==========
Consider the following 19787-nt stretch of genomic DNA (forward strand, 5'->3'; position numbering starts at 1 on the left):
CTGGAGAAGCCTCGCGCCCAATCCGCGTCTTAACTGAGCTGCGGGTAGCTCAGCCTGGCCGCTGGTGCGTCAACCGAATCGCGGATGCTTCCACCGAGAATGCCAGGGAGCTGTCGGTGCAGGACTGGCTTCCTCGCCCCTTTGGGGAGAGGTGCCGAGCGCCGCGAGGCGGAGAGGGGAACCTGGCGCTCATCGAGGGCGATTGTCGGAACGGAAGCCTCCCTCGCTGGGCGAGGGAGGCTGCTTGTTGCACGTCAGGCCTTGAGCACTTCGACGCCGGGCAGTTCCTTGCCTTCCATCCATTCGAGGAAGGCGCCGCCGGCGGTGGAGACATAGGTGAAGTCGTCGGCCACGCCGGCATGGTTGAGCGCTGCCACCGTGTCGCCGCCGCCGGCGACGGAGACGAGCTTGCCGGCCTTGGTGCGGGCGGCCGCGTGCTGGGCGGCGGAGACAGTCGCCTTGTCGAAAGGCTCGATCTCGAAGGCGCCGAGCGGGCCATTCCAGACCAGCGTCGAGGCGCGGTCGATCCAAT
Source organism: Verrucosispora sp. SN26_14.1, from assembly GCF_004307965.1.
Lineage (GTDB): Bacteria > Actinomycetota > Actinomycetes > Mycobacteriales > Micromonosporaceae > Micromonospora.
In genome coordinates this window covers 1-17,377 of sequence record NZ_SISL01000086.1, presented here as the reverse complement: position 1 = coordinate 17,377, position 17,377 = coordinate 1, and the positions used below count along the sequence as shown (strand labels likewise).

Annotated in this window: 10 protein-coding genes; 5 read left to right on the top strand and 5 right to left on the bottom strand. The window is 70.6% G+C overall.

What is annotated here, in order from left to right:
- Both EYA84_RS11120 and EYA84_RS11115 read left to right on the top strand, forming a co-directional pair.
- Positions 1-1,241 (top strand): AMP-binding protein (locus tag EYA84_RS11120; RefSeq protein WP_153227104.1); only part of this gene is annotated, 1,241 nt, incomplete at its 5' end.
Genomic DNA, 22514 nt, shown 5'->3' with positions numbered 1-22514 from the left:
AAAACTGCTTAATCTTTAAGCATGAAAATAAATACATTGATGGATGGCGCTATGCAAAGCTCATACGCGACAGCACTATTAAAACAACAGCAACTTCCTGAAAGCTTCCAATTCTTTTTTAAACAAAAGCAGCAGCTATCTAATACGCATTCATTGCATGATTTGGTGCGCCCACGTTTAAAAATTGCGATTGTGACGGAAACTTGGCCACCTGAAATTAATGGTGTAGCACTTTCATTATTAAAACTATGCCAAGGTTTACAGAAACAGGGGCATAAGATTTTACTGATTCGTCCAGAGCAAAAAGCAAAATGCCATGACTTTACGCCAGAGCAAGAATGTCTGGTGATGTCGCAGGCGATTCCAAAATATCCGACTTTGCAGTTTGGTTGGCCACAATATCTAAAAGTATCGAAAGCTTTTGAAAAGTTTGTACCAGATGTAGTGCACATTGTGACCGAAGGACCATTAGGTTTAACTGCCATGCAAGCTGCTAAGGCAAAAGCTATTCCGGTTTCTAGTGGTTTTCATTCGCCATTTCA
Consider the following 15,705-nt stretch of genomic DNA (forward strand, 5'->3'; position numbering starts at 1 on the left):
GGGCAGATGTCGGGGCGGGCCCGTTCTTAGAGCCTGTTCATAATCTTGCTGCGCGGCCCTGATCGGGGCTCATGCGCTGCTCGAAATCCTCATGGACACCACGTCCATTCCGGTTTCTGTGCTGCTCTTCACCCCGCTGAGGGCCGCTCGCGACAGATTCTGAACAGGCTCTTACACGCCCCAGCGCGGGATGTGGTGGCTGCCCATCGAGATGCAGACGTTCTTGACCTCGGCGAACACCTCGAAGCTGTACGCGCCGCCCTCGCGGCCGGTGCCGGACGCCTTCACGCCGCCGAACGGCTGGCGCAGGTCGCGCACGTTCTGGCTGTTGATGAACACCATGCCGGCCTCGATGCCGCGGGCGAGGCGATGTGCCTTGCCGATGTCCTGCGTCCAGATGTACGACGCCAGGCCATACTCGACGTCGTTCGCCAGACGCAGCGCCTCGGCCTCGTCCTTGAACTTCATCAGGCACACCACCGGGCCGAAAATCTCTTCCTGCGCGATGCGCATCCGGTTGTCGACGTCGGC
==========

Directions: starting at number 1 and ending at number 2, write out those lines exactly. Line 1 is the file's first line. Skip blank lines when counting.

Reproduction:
Consider the following 19787-nt stretch of genomic DNA (forward strand, 5'->3'; position numbering starts at 1 on the left):
CTGGAGAAGCCTCGCGCCCAATCCGCGTCTTAACTGAGCTGCGGGTAGCTCAGCCTGGCCGCTGGTGCGTCAACCGAATCGCGGATGCTTCCACCGAGAATGCCAGGGAGCTGTCGGTGCAGGACTGGCTTCCTCGCCCCTTTGGGGAGAGGTGCCGAGCGCCGCGAGGCGGAGAGGGGAACCTGGCGCTCATCGAGGGCGATTGTCGGAACGGAAGCCTCCCTCGCTGGGCGAGGGAGGCTGCTTGTTGCACGTCAGGCCTTGAGCACTTCGACGCCGGGCAGTTCCTTGCCTTCCATCCATTCGAGGAAGGCGCCGCCGGCGGTGGAGACATAGGTGAAGTCGTCGGCCACGCCGGCATGGTTGAGCGCTGCCACCGTGTCGCCGCCGCCGGCGACGGAGACGAGCTTGCCGGCCTTGGTGCGGGCGGCCGCGTGCTGGGCGGCGGAGACAGTCGCCTTGTCGAAAGGCTCGATCTCGAAGGCGCCGAGCGGGCCATTCCAGACCAGCGTCGAGGCGCGGTCGATCCAAT